Reuters has spoken with several people who were adopted as children by rich white families and moved far away from their cultural roots.
The article comes amidst recent hubbub surrounding Madonna’s attempt to adopt an African boy, coupled with Angelina Jolie’s adopted children from Thailand and Africa, and now new reports of Wynonna Judd contemplating the adoption of an African American child because her 10-year-old daughter would "like a black sister or brother."
Chris Atkins, who was about the same age as Madonna’s David Banda when she was adopted by a white British family, was abandoned as a newborn on the steps of a tenement building in Hong Kong.
Although her new family gave her love, protection and a future that she may never otherwise have had, she says there is a psychological price cross-border adoptees pay, and folks like Madonna should know that money and fame won’t be enough to cancel it out.
"People need to understand that the losses for the adoptees are immense and lifelong," Atkins, a founder member of the Transnational and Transracial Adoption Group (www.ttag.org.uk), told Reuters in an interview.
"The price many of us have paid is a lifelong struggle to gain a sense of belonging, to attain some kind of identity. And that lifelong struggle is tiring. It’s tiring being ignored, and it’s tiring being expected to say thank you all the time."
Atkins describes how "acutely embarrassed" she feels when Chinese people address her in Cantonese and she cannot answer. "They call people like me bananas — I’m yellow on the outside and white on the inside," she says.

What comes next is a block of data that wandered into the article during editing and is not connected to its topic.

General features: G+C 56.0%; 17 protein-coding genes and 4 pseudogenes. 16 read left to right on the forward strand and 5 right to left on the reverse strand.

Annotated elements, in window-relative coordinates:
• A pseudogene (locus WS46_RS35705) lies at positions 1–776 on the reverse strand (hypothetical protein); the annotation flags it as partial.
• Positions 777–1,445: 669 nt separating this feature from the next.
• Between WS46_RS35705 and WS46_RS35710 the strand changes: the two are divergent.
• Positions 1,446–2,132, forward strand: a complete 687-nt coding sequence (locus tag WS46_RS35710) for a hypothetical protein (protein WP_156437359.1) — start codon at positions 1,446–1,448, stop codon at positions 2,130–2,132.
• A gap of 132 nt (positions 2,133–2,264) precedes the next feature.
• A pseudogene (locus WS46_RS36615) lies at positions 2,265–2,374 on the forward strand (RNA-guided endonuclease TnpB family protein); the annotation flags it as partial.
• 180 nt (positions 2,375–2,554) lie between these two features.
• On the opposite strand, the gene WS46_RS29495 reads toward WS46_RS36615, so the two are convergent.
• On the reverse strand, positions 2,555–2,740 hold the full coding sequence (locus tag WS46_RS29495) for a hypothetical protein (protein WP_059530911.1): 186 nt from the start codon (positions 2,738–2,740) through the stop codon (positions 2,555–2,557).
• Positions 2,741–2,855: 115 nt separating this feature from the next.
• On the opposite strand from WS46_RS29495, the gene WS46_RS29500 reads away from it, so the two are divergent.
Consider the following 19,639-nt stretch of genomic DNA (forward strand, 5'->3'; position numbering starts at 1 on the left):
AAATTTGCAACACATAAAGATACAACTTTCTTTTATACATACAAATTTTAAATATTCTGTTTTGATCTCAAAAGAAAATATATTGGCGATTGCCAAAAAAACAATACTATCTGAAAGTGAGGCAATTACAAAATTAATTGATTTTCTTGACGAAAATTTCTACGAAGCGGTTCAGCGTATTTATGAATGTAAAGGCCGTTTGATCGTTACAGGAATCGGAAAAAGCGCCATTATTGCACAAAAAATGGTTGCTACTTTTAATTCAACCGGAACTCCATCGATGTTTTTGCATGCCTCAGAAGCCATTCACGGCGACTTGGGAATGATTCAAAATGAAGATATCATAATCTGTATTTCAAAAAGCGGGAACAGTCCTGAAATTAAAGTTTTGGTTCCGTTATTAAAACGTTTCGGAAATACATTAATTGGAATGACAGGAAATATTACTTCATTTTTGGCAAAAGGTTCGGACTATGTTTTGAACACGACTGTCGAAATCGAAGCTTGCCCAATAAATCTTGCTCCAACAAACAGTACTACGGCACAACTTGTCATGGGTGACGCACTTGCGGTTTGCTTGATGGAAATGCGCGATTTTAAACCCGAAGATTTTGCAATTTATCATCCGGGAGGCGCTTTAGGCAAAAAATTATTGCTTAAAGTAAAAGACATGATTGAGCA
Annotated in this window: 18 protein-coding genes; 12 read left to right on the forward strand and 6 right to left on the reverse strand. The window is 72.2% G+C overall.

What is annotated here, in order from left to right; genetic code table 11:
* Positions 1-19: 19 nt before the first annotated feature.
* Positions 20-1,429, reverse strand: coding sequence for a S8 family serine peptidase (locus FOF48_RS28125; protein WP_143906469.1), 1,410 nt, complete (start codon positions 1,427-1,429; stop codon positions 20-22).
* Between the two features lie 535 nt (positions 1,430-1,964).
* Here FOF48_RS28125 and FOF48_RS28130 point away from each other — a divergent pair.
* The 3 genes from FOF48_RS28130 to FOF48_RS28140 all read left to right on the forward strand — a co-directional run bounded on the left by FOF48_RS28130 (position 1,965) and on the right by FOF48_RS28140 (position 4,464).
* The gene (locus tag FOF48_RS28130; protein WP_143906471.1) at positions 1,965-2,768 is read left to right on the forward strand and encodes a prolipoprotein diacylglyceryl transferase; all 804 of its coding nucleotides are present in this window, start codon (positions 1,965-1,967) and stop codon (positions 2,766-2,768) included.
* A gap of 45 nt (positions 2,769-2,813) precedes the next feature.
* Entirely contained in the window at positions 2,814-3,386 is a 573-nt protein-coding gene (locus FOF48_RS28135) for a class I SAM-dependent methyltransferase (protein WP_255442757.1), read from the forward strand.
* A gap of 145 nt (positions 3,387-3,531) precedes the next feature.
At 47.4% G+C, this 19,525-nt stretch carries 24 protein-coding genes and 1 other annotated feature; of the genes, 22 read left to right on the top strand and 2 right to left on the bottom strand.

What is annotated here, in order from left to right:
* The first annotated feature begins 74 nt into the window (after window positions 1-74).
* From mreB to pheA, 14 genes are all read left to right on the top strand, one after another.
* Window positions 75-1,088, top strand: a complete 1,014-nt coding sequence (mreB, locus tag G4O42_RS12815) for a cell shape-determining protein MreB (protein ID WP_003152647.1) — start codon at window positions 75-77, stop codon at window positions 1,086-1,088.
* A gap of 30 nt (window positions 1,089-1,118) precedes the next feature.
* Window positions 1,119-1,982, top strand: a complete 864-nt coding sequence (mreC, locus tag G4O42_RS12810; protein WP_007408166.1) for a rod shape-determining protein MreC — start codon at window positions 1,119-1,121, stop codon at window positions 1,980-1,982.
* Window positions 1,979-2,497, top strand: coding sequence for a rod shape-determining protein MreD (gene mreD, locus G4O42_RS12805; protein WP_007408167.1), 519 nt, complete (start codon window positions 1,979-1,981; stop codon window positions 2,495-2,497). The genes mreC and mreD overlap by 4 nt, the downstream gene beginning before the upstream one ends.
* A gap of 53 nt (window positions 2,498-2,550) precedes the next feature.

Nick Pendry, an Indian transracial adoptee now living in London, says he has "anxieties" about the future of little David Banda.
"I worry about him being taken from his primary cultural context … and how that gap will be bridged," he told Reuters.
Pendry, whose Indian mother came from Kenya to Britain while pregnant and gave him up for adoption at six weeks old, says it is vital to have more children adopted into their own cultures. Raised in a white middle-class family in south west London, he too appreciates the love and advantage he was given, but says he has struggled with his identity.
"I have Indian friends and Indian family who I am in touch with, but I don’t have a shared laAnguage, a shared history, a shared culture with them," said Pendry, 34. "It leaves me in a kind of no man’s land of not being one or the other, and not really finding anywhere to fit."
Both Pendry and Atkins are eager not to condemn the American pop star’s actions outright, but express concern about how much long term thought she has put in. They urged Madonna and those like her to focus on improving the chances for orphans in their own countries or cultures.
"If money and resources had been put into finding an Indian family to adopt me, then I have no doubt I would have had a different and more positive experience in terms of cultural and racial connectedness," Pendry says. "The assumption is always that adoption into a white family is better than what the child would have had, but there is little thought given to how the alternative could be better."
According to an Associated Press story, Yohane Banda, an illiterate peasant farmer says that he was unaware that the adoption by Madonna and Guy Ritchie would be permanent.
Mr. Banda supported the adoption until he found out that his son would no longer be his son.
Madonna is also building an orphanage for up to 4,000 children outside of Malawi’s capital,Lilongwe.